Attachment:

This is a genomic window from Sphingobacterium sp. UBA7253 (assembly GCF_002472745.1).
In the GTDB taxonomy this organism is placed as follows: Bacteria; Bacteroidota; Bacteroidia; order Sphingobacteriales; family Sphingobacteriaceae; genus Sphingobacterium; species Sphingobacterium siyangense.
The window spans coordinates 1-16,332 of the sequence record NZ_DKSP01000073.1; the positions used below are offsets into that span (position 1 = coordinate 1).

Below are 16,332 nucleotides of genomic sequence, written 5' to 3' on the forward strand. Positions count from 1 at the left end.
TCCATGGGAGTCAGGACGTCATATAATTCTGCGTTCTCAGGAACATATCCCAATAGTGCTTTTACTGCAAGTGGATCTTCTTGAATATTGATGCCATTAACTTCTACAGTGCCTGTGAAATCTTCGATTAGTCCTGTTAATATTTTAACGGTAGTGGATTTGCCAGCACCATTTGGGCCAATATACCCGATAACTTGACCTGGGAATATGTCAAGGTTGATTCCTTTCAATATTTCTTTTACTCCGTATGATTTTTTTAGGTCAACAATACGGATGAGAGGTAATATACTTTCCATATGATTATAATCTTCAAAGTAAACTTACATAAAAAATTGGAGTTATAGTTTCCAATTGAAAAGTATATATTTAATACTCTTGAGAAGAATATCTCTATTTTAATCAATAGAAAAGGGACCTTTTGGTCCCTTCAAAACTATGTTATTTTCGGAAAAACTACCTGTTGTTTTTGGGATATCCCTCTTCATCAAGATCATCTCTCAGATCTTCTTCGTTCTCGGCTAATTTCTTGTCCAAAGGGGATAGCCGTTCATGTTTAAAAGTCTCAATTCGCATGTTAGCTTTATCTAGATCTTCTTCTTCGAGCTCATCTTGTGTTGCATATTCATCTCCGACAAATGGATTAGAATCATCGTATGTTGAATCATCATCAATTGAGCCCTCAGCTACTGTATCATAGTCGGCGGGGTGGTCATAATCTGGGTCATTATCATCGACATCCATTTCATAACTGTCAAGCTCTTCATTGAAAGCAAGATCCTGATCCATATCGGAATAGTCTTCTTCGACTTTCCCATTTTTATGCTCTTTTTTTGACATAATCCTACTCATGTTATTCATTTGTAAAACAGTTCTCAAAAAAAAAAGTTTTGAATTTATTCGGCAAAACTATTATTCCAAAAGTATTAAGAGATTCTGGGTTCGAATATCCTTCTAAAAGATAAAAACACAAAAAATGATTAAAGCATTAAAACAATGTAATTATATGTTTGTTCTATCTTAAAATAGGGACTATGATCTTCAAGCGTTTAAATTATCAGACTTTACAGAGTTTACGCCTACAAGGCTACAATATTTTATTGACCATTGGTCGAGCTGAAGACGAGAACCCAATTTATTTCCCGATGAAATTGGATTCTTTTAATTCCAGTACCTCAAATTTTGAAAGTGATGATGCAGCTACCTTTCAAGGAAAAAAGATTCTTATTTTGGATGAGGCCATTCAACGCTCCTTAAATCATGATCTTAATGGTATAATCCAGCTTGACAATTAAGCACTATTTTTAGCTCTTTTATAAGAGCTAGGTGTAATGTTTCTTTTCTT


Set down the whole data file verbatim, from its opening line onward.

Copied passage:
This is a genomic window from Sphingobacterium sp. UBA7253 (assembly GCF_002472745.1).
In the GTDB taxonomy this organism is placed as follows: Bacteria; Bacteroidota; Bacteroidia; order Sphingobacteriales; family Sphingobacteriaceae; genus Sphingobacterium; species Sphingobacterium siyangense.
The window spans coordinates 1-16,332 of the sequence record NZ_DKSP01000073.1; the positions used below are offsets into that span (position 1 = coordinate 1).

Below are 16,332 nucleotides of genomic sequence, written 5' to 3' on the forward strand. Positions count from 1 at the left end.
TCCATGGGAGTCAGGACGTCATATAATTCTGCGTTCTCAGGAACATATCCCAATAGTGCTTTTACTGCAAGTGGATCTTCTTGAATATTGATGCCATTAACTTCTACAGTGCCTGTGAAATCTTCGATTAGTCCTGTTAATATTTTAACGGTAGTGGATTTGCCAGCACCATTTGGGCCAATATACCCGATAACTTGACCTGGGAATATGTCAAGGTTGATTCCTTTCAATATTTCTTTTACTCCGTATGATTTTTTTAGGTCAACAATACGGATGAGAGGTAATATACTTTCCATATGATTATAATCTTCAAAGTAAACTTACATAAAAAATTGGAGTTATAGTTTCCAATTGAAAAGTATATATTTAATACTCTTGAGAAGAATATCTCTATTTTAATCAATAGAAAAGGGACCTTTTGGTCCCTTCAAAACTATGTTATTTTCGGAAAAACTACCTGTTGTTTTTGGGATATCCCTCTTCATCAAGATCATCTCTCAGATCTTCTTCGTTCTCGGCTAATTTCTTGTCCAAAGGGGATAGCCGTTCATGTTTAAAAGTCTCAATTCGCATGTTAGCTTTATCTAGATCTTCTTCTTCGAGCTCATCTTGTGTTGCATATTCATCTCCGACAAATGGATTAGAATCATCGTATGTTGAATCATCATCAATTGAGCCCTCAGCTACTGTATCATAGTCGGCGGGGTGGTCATAATCTGGGTCATTATCATCGACATCCATTTCATAACTGTCAAGCTCTTCATTGAAAGCAAGATCCTGATCCATATCGGAATAGTCTTCTTCGACTTTCCCATTTTTATGCTCTTTTTTTGACATAATCCTACTCATGTTATTCATTTGTAAAACAGTTCTCAAAAAAAAAAGTTTTGAATTTATTCGGCAAAACTATTATTCCAAAAGTATTAAGAGATTCTGGGTTCGAATATCCTTCTAAAAGATAAAAACACAAAAAATGATTAAAGCATTAAAACAATGTAATTATATGTTTGTTCTATCTTAAAATAGGGACTATGATCTTCAAGCGTTTAAATTATCAGACTTTACAGAGTTTACGCCTACAAGGCTACAATATTTTATTGACCATTGGTCGAGCTGAAGACGAGAACCCAATTTATTTCCCGATGAAATTGGATTCTTTTAATTCCAGTACCTCAAATTTTGAAAGTGATGATGCAGCTACCTTTCAAGGAAAAAAGATTCTTATTTTGGATGAGGCCATTCAACGCTCCTTAAATCATGATCTTAATGGTATAATCCAGCTTGACAATTAAGCACTATTTTTAGCTCTTTTATAAGAGCTAGGTGTAATGTTTCTTTTCTT